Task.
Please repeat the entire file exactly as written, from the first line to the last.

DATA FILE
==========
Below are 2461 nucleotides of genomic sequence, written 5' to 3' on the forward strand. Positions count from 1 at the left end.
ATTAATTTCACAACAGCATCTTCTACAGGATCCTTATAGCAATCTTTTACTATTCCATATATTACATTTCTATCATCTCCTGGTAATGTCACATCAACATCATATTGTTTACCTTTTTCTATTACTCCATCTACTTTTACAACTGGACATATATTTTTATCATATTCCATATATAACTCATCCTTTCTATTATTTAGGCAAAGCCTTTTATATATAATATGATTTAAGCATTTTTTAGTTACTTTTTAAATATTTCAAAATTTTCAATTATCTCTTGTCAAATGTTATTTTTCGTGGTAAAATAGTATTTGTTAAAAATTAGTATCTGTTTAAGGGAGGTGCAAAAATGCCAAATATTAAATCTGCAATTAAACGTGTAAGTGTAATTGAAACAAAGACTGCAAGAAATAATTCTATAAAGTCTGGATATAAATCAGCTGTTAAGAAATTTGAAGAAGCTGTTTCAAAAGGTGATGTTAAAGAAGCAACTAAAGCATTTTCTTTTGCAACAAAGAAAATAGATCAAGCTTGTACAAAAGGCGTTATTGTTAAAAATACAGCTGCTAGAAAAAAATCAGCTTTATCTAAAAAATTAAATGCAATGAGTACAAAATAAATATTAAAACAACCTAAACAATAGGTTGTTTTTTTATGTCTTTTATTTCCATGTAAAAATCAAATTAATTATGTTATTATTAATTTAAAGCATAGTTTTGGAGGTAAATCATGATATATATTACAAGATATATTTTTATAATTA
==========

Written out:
Below are 2461 nucleotides of genomic sequence, written 5' to 3' on the forward strand. Positions count from 1 at the left end.
ATTAATTTCACAACAGCATCTTCTACAGGATCCTTATAGCAATCTTTTACTATTCCATATATTACATTTCTATCATCTCCTGGTAATGTCACATCAACATCATATTGTTTACCTTTTTCTATTACTCCATCTACTTTTACAACTGGACATATATTTTTATCATATTCCATATATAACTCATCCTTTCTATTATTTAGGCAAAGCCTTTTATATATAATATGATTTAAGCATTTTTTAGTTACTTTTTAAATATTTCAAAATTTTCAATTATCTCTTGTCAAATGTTATTTTTCGTGGTAAAATAGTATTTGTTAAAAATTAGTATCTGTTTAAGGGAGGTGCAAAAATGCCAAATATTAAATCTGCAATTAAACGTGTAAGTGTAATTGAAACAAAGACTGCAAGAAATAATTCTATAAAGTCTGGATATAAATCAGCTGTTAAGAAATTTGAAGAAGCTGTTTCAAAAGGTGATGTTAAAGAAGCAACTAAAGCATTTTCTTTTGCAACAAAGAAAATAGATCAAGCTTGTACAAAAGGCGTTATTGTTAAAAATACAGCTGCTAGAAAAAAATCAGCTTTATCTAAAAAATTAAATGCAATGAGTACAAAATAAATATTAAAACAACCTAAACAATAGGTTGTTTTTTTATGTCTTTTATTTCCATGTAAAAATCAAATTAATTATGTTATTATTAATTTAAAGCATAGTTTTGGAGGTAAATCATGATATATATTACAAGATATATTTTTATAATTA